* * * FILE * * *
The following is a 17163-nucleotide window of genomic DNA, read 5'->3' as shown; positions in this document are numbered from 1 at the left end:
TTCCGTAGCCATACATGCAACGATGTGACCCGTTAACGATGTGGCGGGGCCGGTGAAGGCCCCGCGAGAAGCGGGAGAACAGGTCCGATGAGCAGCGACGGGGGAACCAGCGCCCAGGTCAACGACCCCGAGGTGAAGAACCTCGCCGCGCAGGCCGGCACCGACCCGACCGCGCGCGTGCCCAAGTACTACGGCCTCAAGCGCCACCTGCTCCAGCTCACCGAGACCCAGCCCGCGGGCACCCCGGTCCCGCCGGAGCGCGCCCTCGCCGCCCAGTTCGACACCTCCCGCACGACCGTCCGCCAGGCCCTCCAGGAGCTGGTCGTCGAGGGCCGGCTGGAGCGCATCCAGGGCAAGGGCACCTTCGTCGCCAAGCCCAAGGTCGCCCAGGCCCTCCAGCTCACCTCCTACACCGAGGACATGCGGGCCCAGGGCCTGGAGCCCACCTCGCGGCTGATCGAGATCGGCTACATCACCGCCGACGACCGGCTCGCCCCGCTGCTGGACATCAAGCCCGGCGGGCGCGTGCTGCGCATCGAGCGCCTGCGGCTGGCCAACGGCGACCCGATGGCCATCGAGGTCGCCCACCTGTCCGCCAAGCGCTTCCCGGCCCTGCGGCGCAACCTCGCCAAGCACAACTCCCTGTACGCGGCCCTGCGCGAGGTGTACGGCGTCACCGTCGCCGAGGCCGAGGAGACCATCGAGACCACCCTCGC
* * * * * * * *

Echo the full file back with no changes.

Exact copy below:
The following is a 17163-nucleotide window of genomic DNA, read 5'->3' as shown; positions in this document are numbered from 1 at the left end:
TTCCGTAGCCATACATGCAACGATGTGACCCGTTAACGATGTGGCGGGGCCGGTGAAGGCCCCGCGAGAAGCGGGAGAACAGGTCCGATGAGCAGCGACGGGGGAACCAGCGCCCAGGTCAACGACCCCGAGGTGAAGAACCTCGCCGCGCAGGCCGGCACCGACCCGACCGCGCGCGTGCCCAAGTACTACGGCCTCAAGCGCCACCTGCTCCAGCTCACCGAGACCCAGCCCGCGGGCACCCCGGTCCCGCCGGAGCGCGCCCTCGCCGCCCAGTTCGACACCTCCCGCACGACCGTCCGCCAGGCCCTCCAGGAGCTGGTCGTCGAGGGCCGGCTGGAGCGCATCCAGGGCAAGGGCACCTTCGTCGCCAAGCCCAAGGTCGCCCAGGCCCTCCAGCTCACCTCCTACACCGAGGACATGCGGGCCCAGGGCCTGGAGCCCACCTCGCGGCTGATCGAGATCGGCTACATCACCGCCGACGACCGGCTCGCCCCGCTGCTGGACATCAAGCCCGGCGGGCGCGTGCTGCGCATCGAGCGCCTGCGGCTGGCCAACGGCGACCCGATGGCCATCGAGGTCGCCCACCTGTCCGCCAAGCGCTTCCCGGCCCTGCGGCGCAACCTCGCCAAGCACAACTCCCTGTACGCGGCCCTGCGCGAGGTGTACGGCGTCACCGTCGCCGAGGCCGAGGAGACCATCGAGACCACCCTCGC